In order to understand the effects of IPR therapy, researchers sometimes contrast it with continuous positive airway pressure (CPAP). “IPR works in the opposite manner as CPAP, which instead generates positive intrathoracic pressure by forcing air into the lungs,” according to research published in JEMS.4 CPAP, which can be used to treat pulmonary edema, creates positive pressure to purge the lungs of fluids and has an opposing effect on circulation as IPR.4 “CPAP decreases cardiac output and blood pressure, while IPR therapy increases them,” the JEMS article explained.4

Delivering IPR Therapy

The reason that traditional CPR only generates 25% to 40% of normal blood flow to organs is due to the air that fills the lungs during chest wall recoil. In the absence of that air, negative pressure or a “vacuum” would naturally occur. Thus, a device is needed to preserve that vacuum. “If there’s nothing on the patient, we get the status quo of air and blood rushing back with really minimal-to-no negative pressure from the chest,” Ernest said. “So, this is where the impedence threshold device (ITD) comes in.”

The ITD is typically inserted in the airway stack between the mask and bag, but can be used really with any kind of airway device, according to  Ernest, including bag-valve masks, intubated patients, those with supraglottic airways, and more. Although it sits in the airway stack, an ITD should be thought of as a circulatory device, according to Ernest. “It serves as a one-way valve; we’re going to try to stop air from rushing back into the patient during that recoil phase of cardiac arrest. And what that will hopefully do is, as opposed to bringing air back into the chest, that negative pressure is going to draw more blood back into the chest,” he explained.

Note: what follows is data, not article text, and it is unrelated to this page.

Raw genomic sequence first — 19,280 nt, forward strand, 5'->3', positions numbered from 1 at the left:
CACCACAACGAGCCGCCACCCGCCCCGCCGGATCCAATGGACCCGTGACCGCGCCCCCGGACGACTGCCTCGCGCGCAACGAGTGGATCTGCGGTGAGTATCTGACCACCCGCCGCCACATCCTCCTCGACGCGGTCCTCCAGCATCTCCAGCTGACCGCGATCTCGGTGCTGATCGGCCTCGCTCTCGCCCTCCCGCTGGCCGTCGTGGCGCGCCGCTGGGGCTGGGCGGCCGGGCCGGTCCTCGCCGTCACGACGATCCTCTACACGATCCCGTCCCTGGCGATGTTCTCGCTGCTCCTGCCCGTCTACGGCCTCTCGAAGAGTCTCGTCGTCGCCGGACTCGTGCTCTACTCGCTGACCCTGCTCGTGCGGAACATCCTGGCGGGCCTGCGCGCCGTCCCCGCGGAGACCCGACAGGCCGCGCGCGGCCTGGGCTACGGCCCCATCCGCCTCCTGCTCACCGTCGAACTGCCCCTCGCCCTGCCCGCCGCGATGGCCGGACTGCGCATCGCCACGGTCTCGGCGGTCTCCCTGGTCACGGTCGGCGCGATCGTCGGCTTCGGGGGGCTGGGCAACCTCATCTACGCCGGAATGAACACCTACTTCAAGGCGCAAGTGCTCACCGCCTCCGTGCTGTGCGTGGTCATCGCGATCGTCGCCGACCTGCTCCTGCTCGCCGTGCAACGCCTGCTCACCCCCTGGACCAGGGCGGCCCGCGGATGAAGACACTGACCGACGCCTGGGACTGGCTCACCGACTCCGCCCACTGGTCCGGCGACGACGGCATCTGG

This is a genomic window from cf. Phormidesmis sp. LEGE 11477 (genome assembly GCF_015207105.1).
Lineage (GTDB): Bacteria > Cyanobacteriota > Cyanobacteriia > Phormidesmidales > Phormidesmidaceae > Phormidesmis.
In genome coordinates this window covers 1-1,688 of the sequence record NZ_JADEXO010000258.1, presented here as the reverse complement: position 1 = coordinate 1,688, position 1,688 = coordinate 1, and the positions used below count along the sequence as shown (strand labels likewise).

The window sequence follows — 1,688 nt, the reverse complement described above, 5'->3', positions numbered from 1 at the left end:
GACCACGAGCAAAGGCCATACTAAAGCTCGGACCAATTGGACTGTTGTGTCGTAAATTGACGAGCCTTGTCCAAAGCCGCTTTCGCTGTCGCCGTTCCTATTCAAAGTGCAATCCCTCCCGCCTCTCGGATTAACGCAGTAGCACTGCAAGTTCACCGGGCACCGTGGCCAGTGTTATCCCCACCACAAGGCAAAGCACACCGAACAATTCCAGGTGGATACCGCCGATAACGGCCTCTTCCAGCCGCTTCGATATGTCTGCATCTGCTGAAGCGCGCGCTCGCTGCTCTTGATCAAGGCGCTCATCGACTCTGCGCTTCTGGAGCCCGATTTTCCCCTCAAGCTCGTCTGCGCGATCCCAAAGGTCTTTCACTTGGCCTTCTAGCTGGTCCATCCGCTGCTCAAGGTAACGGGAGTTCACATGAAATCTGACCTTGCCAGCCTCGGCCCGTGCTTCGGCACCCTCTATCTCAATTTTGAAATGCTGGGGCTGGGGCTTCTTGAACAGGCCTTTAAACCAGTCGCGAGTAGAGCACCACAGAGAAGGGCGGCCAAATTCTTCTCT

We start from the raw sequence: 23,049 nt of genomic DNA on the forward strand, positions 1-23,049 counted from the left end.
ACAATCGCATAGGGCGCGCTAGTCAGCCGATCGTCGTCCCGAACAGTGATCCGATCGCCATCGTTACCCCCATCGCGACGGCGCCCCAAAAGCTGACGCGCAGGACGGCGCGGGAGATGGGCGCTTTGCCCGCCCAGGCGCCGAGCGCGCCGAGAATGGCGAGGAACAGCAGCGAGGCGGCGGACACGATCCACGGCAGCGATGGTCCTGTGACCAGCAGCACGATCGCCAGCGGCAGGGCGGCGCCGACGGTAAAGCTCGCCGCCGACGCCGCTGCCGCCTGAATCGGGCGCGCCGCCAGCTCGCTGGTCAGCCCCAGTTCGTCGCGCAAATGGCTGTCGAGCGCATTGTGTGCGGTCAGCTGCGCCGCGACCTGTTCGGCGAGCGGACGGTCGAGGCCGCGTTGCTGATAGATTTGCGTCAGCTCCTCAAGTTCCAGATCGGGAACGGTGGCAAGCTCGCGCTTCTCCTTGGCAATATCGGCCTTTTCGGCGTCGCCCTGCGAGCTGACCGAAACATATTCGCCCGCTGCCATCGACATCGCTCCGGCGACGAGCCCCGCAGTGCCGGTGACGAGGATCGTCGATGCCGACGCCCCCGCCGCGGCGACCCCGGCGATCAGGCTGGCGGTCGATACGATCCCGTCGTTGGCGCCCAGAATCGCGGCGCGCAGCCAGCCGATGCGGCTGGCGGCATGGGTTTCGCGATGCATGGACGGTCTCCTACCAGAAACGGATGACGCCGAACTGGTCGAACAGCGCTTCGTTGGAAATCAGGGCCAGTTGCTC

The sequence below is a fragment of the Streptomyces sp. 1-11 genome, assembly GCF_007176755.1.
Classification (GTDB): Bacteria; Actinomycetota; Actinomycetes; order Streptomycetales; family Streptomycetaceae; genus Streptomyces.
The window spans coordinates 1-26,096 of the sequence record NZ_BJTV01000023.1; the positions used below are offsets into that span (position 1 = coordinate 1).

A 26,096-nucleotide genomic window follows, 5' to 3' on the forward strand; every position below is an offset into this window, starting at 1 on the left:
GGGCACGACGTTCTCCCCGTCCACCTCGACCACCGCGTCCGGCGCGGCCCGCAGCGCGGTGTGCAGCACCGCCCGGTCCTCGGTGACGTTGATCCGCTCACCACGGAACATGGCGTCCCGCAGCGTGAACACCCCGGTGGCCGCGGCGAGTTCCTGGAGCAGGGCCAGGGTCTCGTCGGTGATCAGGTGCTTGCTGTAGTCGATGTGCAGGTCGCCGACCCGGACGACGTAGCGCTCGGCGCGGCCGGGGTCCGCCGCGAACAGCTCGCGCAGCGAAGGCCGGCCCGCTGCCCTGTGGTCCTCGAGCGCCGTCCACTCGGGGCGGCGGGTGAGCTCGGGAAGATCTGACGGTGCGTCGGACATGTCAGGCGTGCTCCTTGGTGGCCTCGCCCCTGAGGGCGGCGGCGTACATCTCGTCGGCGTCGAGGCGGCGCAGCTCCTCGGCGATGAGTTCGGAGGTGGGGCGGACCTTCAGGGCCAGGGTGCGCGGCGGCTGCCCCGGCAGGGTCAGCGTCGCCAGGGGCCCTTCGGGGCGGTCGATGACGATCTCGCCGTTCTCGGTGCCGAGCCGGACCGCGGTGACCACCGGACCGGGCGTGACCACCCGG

Data4 has shown that the addition of the ITD during active compression decompression CPR (ACD-CPR) lowered intrathoracic pressures from -1 mmHg to -5 to -7 mmHg, and decreased peak negative intrathoracic pressure to -12 cmH2O.

“As we progress through [CPR], we’re able to generate more and more negative pressure with the ITD. We’re getting more and more of an enhanced vacuum, more and more blood back to the heart, and thus increasing our preload,” Ernest said. “It’s a noninvasive therapy that will increase overall circulation, help with cardiac output.”

Don’t Forget the HQ-CPR

The data on IPR via ITD is positive, but Ernest emphasized the importance and necessity of high quality CPR. Starting chest compressions as soon as possible, compressing at the correct rate and depth, using feedback systems, allowing complete chest recoil, not hyperventilating, switching CPR providers to prevent fatigue, and minimizing interruptions, are all the foundation of resuscitation and clear the way for enhanced therapies like IPR.

“High quality CPR is really what’s important. If we can add in some additional tools like the ITD, we’re going to increase our chance of survivability that much more,” Ernest said. RT

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  1. Report: U.S. out-of-hospital cardiac arrest survival rates “unacceptably low.” July 2, 2015.
  2. CPR Facts and Stats. American Heart Association Inc.
  3. CPR Facts and Stats. American Heart Association Inc.
  4. Convertino, V. Using Intrathoracic Pressure Regulation to Enhance Blood Flow in Hypotensive and Cardiac Arrest Patients. Published November 23, 2014.
  5. Getting Positive Blood Flow Out of Negative Pressure: IPR Therapy and the ITD.” Published January 16, 2019.